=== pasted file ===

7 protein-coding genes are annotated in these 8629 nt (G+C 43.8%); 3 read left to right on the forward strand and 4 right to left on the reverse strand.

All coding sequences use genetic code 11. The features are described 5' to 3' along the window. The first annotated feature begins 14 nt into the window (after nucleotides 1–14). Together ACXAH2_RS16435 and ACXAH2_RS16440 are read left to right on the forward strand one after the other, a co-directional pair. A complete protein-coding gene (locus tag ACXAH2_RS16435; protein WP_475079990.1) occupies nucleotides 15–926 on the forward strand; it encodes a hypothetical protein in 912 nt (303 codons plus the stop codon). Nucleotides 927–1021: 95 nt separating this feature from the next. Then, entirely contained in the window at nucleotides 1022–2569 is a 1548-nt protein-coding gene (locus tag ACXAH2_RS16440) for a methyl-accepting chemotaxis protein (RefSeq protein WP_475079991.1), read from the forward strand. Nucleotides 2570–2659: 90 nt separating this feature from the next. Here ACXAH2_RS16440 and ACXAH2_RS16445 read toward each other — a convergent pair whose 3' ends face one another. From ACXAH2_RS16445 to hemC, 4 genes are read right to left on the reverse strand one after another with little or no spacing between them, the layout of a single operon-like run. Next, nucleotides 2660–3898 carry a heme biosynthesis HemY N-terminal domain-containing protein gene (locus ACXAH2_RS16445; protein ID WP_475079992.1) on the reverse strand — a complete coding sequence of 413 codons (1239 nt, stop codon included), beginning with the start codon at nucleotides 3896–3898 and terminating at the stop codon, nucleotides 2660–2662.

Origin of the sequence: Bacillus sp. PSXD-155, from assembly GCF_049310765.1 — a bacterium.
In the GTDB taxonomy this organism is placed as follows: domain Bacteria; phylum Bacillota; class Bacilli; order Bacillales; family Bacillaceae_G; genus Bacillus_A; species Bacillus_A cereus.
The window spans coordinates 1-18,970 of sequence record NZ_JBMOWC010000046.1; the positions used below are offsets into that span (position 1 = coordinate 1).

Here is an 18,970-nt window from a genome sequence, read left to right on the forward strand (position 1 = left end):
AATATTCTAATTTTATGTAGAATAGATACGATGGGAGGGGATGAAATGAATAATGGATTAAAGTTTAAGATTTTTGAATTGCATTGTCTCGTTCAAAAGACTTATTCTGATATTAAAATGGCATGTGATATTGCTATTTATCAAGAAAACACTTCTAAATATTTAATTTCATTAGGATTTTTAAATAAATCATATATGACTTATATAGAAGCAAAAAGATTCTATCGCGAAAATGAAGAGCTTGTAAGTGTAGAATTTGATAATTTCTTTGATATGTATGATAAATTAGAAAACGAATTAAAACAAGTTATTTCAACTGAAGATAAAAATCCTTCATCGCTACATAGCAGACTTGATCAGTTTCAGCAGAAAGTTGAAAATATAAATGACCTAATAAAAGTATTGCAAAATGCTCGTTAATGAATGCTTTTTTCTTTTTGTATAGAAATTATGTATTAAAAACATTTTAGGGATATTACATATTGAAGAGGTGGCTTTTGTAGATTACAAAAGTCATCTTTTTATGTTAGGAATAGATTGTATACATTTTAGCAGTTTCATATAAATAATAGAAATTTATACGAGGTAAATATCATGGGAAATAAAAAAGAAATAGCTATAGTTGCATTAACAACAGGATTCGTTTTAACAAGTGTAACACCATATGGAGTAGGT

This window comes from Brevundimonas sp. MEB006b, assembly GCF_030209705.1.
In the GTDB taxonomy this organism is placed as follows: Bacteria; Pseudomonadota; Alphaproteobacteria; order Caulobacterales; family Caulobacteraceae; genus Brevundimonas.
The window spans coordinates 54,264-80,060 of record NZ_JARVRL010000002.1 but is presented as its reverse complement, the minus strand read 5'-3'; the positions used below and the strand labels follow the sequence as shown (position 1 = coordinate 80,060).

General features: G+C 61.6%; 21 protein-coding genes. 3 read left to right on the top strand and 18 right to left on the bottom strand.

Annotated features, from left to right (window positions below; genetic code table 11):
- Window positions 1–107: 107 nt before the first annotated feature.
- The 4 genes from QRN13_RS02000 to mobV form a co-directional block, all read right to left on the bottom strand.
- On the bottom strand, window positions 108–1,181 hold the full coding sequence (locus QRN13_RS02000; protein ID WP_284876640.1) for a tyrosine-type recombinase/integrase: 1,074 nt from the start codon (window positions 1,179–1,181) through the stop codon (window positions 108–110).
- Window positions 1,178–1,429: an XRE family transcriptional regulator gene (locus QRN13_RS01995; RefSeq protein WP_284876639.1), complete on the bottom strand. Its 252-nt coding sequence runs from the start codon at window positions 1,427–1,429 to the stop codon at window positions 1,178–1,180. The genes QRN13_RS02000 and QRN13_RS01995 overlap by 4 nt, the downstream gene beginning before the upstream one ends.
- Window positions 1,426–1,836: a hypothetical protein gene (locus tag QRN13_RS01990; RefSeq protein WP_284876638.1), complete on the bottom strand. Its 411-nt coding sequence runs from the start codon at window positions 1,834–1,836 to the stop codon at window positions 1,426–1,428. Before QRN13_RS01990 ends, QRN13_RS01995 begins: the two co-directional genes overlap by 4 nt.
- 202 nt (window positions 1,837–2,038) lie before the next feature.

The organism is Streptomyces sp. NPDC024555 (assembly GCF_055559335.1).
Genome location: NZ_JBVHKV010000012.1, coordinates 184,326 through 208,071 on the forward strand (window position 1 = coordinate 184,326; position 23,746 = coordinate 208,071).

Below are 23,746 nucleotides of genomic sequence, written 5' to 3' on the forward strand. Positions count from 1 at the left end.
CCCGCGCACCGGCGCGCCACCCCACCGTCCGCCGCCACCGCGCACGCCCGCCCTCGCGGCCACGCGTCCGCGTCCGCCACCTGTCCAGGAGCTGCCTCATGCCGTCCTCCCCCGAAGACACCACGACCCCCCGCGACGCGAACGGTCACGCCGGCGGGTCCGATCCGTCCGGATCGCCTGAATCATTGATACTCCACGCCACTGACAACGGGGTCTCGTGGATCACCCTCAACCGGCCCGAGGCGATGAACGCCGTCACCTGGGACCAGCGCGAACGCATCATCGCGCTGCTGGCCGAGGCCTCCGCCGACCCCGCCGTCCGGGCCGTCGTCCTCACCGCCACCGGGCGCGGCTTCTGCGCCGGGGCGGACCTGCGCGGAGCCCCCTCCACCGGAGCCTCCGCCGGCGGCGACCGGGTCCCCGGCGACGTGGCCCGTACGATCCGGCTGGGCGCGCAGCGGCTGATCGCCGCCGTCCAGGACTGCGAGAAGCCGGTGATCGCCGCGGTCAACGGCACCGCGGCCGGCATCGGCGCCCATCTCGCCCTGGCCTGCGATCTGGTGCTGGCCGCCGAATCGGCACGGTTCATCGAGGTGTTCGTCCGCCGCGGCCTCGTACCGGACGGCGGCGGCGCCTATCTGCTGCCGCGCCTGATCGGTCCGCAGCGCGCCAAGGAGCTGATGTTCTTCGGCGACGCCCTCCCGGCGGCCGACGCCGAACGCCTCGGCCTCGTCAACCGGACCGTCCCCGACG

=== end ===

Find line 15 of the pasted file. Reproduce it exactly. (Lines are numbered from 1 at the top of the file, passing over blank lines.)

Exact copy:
- On the bottom strand, window positions 108–1,181 hold the full coding sequence (locus QRN13_RS02000; protein ID WP_284876640.1) for a tyrosine-type recombinase/integrase: 1,074 nt from the start codon (window positions 1,179–1,181) through the stop codon (window positions 108–110).